January 25, 2022 – Worcester, Massachusetts
Assumption vs Southern Connecticut State
This was the first of four stops in my adopted hometown of Worcester. My wife and I moved into our house here in July, 2021. With keeping it local for this blog I wanted to look back at the first quarter of The Hoops Project thus far and take stock in what this project is and what I hope for it to become.
The Hoops Project started as a pie-in-the-sky idea in the summer of 2019. The idea, in my head, was to go see a game at all 120 four-year colleges in New England and write a travelogue-esque blog about each one.
It has since become a personal monastic journey into myself with basketball as the crux that drives it forward. Those early posts I thought I was very important by documenting these places and these schools. This blog is important to me, sure, and it’s a footnote of a footnote in the long history of college basketball in America at best.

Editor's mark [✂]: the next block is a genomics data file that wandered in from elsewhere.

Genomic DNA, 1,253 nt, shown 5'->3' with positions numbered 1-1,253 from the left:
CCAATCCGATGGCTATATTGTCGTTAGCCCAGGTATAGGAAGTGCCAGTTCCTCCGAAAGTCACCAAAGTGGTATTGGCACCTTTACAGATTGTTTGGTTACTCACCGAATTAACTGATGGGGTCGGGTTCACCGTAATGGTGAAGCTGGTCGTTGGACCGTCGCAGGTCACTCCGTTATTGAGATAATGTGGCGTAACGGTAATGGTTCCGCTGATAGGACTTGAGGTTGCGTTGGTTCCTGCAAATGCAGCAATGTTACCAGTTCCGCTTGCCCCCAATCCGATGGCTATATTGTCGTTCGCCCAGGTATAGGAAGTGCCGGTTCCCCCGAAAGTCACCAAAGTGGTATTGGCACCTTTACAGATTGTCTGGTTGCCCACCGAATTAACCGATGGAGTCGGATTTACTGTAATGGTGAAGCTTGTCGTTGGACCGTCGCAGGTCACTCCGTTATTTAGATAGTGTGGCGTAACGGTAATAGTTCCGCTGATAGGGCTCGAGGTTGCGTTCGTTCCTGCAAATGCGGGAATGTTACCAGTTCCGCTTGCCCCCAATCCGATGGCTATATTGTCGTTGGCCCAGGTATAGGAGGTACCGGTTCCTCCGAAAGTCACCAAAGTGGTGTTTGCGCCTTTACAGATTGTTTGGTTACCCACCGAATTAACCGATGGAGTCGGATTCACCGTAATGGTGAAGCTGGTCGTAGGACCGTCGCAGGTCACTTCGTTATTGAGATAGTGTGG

I love this project. In a way I look at it as my first kid. I’ve had a long career in sports media. I had my first byline in 2008 at the age of 16. I’ve covered NCAA tournaments across all sorts of sports, the NHL, the NBA. I’ve seen all sorts of future pros back in their high school days. I’ve done some TV as well.
Almost all of it runs together. All the football and field hockey and lacrosse and soccer and hockey games have been great experiences; they’re just a jumbled mess of the last 14 years of my life to one degree or another.
With this, it is my own. I have two friends who give me some feedback in the process, but other than that it all comes from me for me. I’m grateful to be in a position to be able to do this. I feel more complete as me when I’m on the road going off to these far-flung places.
So far I’ve driven just roughly 4,500 miles (or just about the distance from my home in Worcester to Anchorage) and added another three miles by foot to get to this project to where it is today. And in all of that travel I’ve learned a few things about myself, basketball, and New England.
I’m more comfortable being alone at a game
Being a high school sports writer makes for many a lonely night on the road. However, when I have my notebook and my laptop I’m working. Like many others, when I’m working I just want to do work and go home.
However, I never would go to a game myself alone as a spectator. It felt wrong. A game should be experienced with a group, with others. But I learned to deeply love being invisible in the crowd.